Last Updated on December 24, 2021 by Oddmund Groette
What is the holy grail in trading?
The closest thing to a holy grail in trading is diversification. There is no holy grail trading strategy or strategies, but consistency can be achieved via non-correlated strategies. This is not a simple process but requires hard work plus delayed gratification.
Something that a person or a particular group of people want very much to have or achieve.
- Cambridge Dictionary defines the Holy Grail
Many traders are looking for the holy grail in trading, but end up disappointed and disillusioned. Let us tell from the start that there is no holy grail trading strategy.
It’s the sum of many trading strategies that possibly can be labeled the holy grail in trading.
No single strategy works all the time, and no single trading technique or style makes you a millionaire. This is why you need to develop a portfolio of many trading strategies that complement each other.
Many traders waste their time trying to make a good strategy into a perfect one, only to realize the trading results don’t match the curve-fitted backtests. But many sub-optimal trading strategies can potentially be used to make a portfolio of strategies that gets you closer to the Holy Grail trading system.
However, trading requires skills, experience, and a long-term mindset. It’s hard to delay gratification, which is one of the main reasons most traders end up losing. Trading is a risky business, and what looks easy in hindsight is not as obvious when you are in the middle of a drawdown.
An equity curve based on the holy grail in trading:
The holy grail might resemble an equity curve that looks like this:
Your capital’s slope goes from almost zero and grows steady towards the upper right corner with practically no drawdowns. It might even look better if you manage exponential growth.
Why there is no perfect indicator in trading:
Many traders are looking for the perfect indicator or trading system. Unfortunately, that doesn’t exist. The markets are constantly evolving, and no strategy works forever. Many waste their time trying to turn a good strategy into a perfect one – and thus curve fit – making the strategy useless in predicting the future.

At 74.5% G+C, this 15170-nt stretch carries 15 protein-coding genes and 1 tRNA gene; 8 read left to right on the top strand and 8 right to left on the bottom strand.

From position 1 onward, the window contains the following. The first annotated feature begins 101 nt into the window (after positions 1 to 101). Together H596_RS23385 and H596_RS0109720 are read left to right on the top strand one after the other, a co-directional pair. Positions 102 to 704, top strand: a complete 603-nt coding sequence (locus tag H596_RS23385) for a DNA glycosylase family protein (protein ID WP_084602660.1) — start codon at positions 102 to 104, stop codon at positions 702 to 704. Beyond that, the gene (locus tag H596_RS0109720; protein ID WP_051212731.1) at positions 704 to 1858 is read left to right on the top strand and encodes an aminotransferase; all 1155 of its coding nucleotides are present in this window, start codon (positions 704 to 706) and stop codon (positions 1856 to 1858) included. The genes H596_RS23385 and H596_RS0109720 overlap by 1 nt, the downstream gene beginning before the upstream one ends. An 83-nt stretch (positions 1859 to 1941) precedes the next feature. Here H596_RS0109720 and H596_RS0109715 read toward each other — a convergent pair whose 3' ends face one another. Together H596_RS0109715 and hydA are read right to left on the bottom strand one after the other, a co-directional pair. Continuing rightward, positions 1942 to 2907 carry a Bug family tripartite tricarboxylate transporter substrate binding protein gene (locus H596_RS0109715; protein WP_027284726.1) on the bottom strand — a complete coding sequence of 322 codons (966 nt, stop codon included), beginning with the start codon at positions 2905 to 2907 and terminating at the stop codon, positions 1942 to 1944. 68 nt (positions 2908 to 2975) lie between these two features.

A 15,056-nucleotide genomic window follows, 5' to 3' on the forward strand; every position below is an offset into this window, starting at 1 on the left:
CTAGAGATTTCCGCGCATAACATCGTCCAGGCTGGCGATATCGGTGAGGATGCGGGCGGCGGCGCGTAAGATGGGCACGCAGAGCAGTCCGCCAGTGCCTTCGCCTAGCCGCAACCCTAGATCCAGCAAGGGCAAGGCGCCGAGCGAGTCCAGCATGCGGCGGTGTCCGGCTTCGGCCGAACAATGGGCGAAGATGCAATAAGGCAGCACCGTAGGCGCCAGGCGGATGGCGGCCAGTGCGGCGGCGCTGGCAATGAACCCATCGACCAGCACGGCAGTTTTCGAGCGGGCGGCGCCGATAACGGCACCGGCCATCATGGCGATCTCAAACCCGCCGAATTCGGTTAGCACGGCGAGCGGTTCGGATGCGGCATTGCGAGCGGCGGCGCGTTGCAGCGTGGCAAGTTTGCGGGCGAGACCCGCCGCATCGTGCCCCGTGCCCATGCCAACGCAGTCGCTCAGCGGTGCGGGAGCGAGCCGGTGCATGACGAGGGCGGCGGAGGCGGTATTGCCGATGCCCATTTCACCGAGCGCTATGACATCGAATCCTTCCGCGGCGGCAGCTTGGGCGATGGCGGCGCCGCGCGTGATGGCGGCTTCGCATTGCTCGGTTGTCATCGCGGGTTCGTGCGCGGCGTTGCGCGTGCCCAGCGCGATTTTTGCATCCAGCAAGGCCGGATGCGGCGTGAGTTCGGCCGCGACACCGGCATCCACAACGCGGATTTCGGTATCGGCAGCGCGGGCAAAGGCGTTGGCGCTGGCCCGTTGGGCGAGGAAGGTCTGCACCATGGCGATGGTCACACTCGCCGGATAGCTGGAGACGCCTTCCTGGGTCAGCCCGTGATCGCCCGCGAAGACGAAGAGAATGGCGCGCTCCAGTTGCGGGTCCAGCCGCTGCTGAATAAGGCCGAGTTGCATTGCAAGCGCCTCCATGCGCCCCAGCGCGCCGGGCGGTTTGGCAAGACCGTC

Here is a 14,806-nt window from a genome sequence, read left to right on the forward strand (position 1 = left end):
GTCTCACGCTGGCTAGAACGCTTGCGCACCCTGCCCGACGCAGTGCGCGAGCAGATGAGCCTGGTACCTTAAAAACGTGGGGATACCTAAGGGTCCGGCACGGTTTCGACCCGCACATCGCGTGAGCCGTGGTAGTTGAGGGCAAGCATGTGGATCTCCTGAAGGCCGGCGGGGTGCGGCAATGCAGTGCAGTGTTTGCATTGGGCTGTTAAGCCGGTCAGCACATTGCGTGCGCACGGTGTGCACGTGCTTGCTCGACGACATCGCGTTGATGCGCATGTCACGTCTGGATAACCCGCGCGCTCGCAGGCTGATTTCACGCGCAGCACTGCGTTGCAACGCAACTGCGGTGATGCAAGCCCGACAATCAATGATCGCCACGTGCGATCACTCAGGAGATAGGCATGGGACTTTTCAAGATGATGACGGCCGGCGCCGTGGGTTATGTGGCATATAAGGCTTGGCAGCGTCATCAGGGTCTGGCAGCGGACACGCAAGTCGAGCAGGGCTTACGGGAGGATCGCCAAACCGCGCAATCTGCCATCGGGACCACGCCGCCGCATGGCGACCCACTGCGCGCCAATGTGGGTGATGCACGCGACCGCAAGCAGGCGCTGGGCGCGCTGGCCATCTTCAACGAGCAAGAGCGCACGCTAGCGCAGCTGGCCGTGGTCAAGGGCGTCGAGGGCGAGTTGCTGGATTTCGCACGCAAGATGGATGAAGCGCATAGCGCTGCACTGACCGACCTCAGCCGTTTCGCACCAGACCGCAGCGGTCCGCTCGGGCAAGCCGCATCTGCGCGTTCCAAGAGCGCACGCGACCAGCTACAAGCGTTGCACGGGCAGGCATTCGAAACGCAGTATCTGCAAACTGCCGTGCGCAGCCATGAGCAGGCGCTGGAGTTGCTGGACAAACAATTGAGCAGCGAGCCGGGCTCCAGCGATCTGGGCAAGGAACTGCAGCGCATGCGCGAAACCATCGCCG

The good news is that there might be a Holy Grail, after all. Admittedly, it’s not the type of Holy Grail most traders dream of, but it makes a robust trading business. A steady growing equity curve is dependent on diversification and non-correlation among your trading strategies:
The holy grail trading is consistency, diversification, and non-correlation:
The keywords for all your trading should be consistency, correlation, and diversification. Or more precisely: non-correlation among your trading strategies. Consistency is mainly a result of non-correlation and diversification, thus understanding the two latter is vital.
It would help if you diversified into many strategies that are uncorrelated from each other. When you lose or gain in on strategy, parts of that might be offset by other strategies. We have explained the importance of correlation in a previous article:
By quantifying the strategies, you automate many of the daily tasks, a necessity to achieve the holy grail in trading:
Quant trading gets you closer to the holy grail trading strategy:
Why should you do quantitative trading?
- You remove (or at least reduce) emotions from trading.
- There are practically no limits in the number of strategies you can trade.
- You can complement strategies by adding or removing strategies
- No time spent on executions.
- It frees up time for backtesting.
If you want to read more about quantitative trading, we recommend our previous articles about the topic:
- 8 pros and cons of quantitative trading
- What are quantified strategies? (With examples)
- How to find Trading Edges in the markets
The holy grail trading strategies include this:
How do you go about making a diversified trading business that might get you closer to the Holy Grail trading system?
Trade many markets and asset classes:
The easiest way to increase diversification is to expand into other asset classes. Instead of focusing on stocks, which in most cases are highly correlated, you might diversify your strategies to include gasoline, oil, sugar, natural gas, forex, metals, etc. Each market has its characteristics and what works in stocks is unlikely to work in copper. That is mostly good!
However, in panics and times of volatility, correlations tend to increase, just like we witnessed in March 2020 and during the GFC in 2008/09.
Use different types of strategies: